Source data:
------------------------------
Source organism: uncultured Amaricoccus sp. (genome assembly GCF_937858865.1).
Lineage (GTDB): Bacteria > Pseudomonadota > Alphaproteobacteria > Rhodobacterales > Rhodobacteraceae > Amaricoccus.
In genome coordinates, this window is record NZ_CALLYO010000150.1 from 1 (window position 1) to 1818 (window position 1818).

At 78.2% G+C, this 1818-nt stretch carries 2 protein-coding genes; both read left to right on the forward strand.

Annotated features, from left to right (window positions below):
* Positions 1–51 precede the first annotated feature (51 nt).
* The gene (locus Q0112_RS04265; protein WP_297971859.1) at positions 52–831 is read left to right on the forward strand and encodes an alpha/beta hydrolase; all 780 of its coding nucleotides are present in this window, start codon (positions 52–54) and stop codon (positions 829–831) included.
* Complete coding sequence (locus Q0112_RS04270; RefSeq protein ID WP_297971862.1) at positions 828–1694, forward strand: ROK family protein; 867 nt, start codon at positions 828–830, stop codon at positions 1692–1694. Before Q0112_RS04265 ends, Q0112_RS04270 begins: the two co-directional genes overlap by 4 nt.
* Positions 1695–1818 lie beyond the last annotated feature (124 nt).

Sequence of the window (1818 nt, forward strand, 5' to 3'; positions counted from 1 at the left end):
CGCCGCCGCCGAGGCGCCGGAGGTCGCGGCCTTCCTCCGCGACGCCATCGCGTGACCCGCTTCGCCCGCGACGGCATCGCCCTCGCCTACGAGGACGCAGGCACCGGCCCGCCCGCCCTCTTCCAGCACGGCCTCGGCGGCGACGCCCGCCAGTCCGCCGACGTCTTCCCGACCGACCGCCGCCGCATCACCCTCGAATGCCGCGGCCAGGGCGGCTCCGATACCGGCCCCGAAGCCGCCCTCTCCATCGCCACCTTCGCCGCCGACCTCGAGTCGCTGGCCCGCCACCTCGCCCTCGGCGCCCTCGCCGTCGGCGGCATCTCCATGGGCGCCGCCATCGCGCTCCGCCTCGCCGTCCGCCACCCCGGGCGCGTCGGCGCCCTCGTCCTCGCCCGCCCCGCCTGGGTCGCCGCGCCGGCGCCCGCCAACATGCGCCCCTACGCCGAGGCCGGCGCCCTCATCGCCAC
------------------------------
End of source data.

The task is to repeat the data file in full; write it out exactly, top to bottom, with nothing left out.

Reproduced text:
Source organism: uncultured Amaricoccus sp. (genome assembly GCF_937858865.1).
Lineage (GTDB): Bacteria > Pseudomonadota > Alphaproteobacteria > Rhodobacterales > Rhodobacteraceae > Amaricoccus.
In genome coordinates, this window is record NZ_CALLYO010000150.1 from 1 (window position 1) to 1818 (window position 1818).

At 78.2% G+C, this 1818-nt stretch carries 2 protein-coding genes; both read left to right on the forward strand.

Annotated features, from left to right (window positions below):
* Positions 1–51 precede the first annotated feature (51 nt).
* The gene (locus Q0112_RS04265; protein WP_297971859.1) at positions 52–831 is read left to right on the forward strand and encodes an alpha/beta hydrolase; all 780 of its coding nucleotides are present in this window, start codon (positions 52–54) and stop codon (positions 829–831) included.
* Complete coding sequence (locus Q0112_RS04270; RefSeq protein ID WP_297971862.1) at positions 828–1694, forward strand: ROK family protein; 867 nt, start codon at positions 828–830, stop codon at positions 1692–1694. Before Q0112_RS04265 ends, Q0112_RS04270 begins: the two co-directional genes overlap by 4 nt.
* Positions 1695–1818 lie beyond the last annotated feature (124 nt).

Sequence of the window (1818 nt, forward strand, 5' to 3'; positions counted from 1 at the left end):
CGCCGCCGCCGAGGCGCCGGAGGTCGCGGCCTTCCTCCGCGACGCCATCGCGTGACCCGCTTCGCCCGCGACGGCATCGCCCTCGCCTACGAGGACGCAGGCACCGGCCCGCCCGCCCTCTTCCAGCACGGCCTCGGCGGCGACGCCCGCCAGTCCGCCGACGTCTTCCCGACCGACCGCCGCCGCATCACCCTCGAATGCCGCGGCCAGGGCGGCTCCGATACCGGCCCCGAAGCCGCCCTCTCCATCGCCACCTTCGCCGCCGACCTCGAGTCGCTGGCCCGCCACCTCGCCCTCGGCGCCCTCGCCGTCGGCGGCATCTCCATGGGCGCCGCCATCGCGCTCCGCCTCGCCGTCCGCCACCCCGGGCGCGTCGGCGCCCTCGTCCTCGCCCGCCCCGCCTGGGTCGCCGCGCCGGCGCCCGCCAACATGCGCCCCTACGCCGAGGCCGGCGCCCTCATCGCCAC